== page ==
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Assessing Soil Organic Matter Content in a Coal Mining Area through Spectral Variables of Different Numbers of Dimensions

1
Key Laboratory of Oasis Ecology, Xinjiang University, Urumqi 830046, China
2
Key Laboratory of Smart City and Environment Modelling of Higher Education Institute, College of Resources and Environment Sciences, Xinjiang University, Urumqi 830046, China
3
Key Laboratory for Geo-Environmental Monitoring of Coastal Zone of the Ministry of Natural Resources & Guangdong Key Laboratory of Urban Informatics & Shenzhen Key Laboratory of Spatial Smart Sensing and Services, Shenzhen University, Shenzhen 518060, China
4
College of Water Sciences, Beijing Normal University, Beijing Key Laboratory of Urban Hydrological Cycle and Sponge City Technology, Beijing 100875, China
*
Author to whom correspondence should be addressed.
Sensors 2020, 20(6), 1795; https://doi.org/10.3390/s20061795
Received: 10 February 2020 / Revised: 18 March 2020 / Accepted: 20 March 2020 / Published: 24 March 2020
(This article belongs to the Section Optical Sensors)
Soil organic matter (SOM) is a crucial indicator for evaluating soil quality and an important component of soil carbon pools, which play a vital role in terrestrial ecosystems. Rapid, non-destructive and accurate monitoring of SOM content is of great significance for the environmental management and ecological restoration of mining areas. Visible-near-infrared (Vis-NIR) spectroscopy has proven its applicability in estimating SOM over the years. In this study, 168 soil samples were collected from the Zhundong coal field of Xinjiang Province, Northwest China. The SOM content (g kg−1) was determined by the potassium dichromate external heating method and the soil reflectance spectra were measured by the spectrometer. Two spectral feature extraction strategies, namely, principal component analysis (PCA) and the optimal band combination algorithm, were introduced to choose spectral variables. Linear models and random forests (RF) were used for predictive models. The coefficient of determination (R2), root mean square error (RMSE), and the ratio of the performance to the interquartile distance (RPIQ) were used to evaluate the predictive performance of the model. The results indicated that the variables (2DI and 3DI) derived from the optimal band combination algorithm outperformed the PCA variables (1DV) regardless of whether linear or RF models were used. An inherent gap exists between 2DI and 3DI, and the performance of 2DI is significantly poorer than that of 3DI. The accuracy of the prediction model increases with the increasing number of spectral variable dimensions (in the following order: 1DV < 2DI < 3DI). This study proves that the 3DI is the first choice for the optimal band combination algorithm to derive sensitive parameters related to SOM in the coal mining area. Furthermore, the optimal band combination algorithm can be applied to hyperspectral or multispectral images and to convert the spectral response into image pixels, which may be helpful for a soil property spatial distribution map. View Full-Text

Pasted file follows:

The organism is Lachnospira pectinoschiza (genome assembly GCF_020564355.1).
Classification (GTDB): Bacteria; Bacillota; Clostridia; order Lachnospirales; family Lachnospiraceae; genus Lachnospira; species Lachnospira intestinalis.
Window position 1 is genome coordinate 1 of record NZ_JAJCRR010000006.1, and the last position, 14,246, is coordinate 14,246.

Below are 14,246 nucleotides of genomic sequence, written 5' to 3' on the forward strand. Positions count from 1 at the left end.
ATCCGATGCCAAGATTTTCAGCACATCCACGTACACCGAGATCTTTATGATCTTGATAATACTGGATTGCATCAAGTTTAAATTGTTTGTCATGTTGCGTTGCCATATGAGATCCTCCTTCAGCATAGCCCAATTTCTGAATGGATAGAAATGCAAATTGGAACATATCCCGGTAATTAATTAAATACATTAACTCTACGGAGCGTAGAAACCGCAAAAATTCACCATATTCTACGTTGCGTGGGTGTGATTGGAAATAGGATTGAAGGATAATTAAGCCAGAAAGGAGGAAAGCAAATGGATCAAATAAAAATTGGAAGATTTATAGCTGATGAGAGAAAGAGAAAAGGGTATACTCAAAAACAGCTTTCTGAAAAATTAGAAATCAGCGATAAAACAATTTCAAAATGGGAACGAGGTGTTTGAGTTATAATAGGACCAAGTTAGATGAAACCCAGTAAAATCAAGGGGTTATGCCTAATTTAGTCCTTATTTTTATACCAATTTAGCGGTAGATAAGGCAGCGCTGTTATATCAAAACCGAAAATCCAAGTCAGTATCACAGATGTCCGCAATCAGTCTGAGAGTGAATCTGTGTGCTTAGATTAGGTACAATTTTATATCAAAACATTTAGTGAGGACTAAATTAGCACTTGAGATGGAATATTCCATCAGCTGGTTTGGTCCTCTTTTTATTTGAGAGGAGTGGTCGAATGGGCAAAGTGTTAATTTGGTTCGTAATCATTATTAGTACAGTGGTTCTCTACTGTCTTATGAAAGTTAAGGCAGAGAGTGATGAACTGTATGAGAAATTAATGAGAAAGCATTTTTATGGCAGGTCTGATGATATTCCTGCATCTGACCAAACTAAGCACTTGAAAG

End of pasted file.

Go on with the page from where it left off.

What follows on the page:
Keywords: visible and near-infrared spectroscopy; principal component analysis; optimal band combination algorithm; random forest; three-dimensional slice map visible and near-infrared spectroscopy; principal component analysis; optimal band combination algorithm; random forest; three-dimensional slice map
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MDPI and ACS Style

Zhu, C.; Zhang, Z.; Wang, H.; Wang, J.; Yang, S. Assessing Soil Organic Matter Content in a Coal Mining Area through Spectral Variables of Different Numbers of Dimensions. Sensors 2020, 20, 1795.

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